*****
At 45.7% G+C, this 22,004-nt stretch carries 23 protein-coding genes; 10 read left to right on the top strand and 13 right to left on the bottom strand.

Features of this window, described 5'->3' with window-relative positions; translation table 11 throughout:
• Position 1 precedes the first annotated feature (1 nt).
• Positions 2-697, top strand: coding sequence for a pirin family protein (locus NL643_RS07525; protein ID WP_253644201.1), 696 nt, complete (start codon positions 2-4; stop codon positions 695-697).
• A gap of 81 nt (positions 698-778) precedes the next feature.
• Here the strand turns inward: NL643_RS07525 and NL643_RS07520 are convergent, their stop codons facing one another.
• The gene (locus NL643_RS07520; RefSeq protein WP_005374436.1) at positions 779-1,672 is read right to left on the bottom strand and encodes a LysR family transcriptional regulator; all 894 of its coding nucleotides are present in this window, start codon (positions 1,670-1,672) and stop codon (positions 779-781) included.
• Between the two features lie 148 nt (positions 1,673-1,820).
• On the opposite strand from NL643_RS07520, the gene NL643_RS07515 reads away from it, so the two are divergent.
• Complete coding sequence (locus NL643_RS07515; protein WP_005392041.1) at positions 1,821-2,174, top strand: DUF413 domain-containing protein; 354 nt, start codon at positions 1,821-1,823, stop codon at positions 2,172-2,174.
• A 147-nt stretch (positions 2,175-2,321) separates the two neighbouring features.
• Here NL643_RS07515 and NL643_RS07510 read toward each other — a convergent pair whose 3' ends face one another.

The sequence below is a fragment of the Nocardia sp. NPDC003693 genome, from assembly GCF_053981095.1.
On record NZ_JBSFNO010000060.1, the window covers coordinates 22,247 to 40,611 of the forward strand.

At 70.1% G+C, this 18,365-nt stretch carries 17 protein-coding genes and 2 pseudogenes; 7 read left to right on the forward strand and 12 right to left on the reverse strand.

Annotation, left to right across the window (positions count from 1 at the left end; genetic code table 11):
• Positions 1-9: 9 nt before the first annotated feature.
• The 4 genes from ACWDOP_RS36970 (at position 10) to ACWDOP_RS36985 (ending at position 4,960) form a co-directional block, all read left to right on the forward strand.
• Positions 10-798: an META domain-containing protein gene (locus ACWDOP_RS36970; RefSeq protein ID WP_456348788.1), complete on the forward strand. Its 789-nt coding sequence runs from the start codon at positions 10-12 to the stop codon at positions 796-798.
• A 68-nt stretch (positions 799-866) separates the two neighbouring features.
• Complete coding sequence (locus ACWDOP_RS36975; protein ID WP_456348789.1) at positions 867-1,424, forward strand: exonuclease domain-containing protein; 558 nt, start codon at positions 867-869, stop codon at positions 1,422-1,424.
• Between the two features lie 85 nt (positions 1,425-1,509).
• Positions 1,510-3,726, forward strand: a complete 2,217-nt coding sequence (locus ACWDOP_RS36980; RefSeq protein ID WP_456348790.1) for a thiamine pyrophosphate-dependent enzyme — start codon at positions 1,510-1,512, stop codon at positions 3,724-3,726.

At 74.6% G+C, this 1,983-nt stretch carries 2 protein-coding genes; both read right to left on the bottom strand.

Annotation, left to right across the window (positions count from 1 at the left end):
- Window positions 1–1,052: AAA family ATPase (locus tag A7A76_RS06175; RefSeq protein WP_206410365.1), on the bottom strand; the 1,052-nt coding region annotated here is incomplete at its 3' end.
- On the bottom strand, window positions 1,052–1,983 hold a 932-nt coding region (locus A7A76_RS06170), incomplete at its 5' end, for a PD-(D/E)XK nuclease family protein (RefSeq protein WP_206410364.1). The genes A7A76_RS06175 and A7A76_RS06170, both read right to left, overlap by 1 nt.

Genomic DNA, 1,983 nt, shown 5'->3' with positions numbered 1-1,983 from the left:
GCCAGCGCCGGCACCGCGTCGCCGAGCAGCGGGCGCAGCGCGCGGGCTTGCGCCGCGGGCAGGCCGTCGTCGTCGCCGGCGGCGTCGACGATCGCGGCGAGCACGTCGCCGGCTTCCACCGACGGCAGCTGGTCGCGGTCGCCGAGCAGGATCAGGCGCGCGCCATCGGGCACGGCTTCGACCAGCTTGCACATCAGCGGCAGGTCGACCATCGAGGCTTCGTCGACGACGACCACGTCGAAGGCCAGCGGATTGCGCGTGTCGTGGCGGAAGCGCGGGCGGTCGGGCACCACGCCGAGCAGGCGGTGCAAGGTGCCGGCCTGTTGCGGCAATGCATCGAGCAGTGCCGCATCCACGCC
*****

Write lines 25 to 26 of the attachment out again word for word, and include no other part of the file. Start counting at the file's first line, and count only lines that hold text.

Annotation, left to right across the window (positions count from 1 at the left end):
- Window positions 1–1,052: AAA family ATPase (locus tag A7A76_RS06175; RefSeq protein WP_206410365.1), on the bottom strand; the 1,052-nt coding region annotated here is incomplete at its 3' end.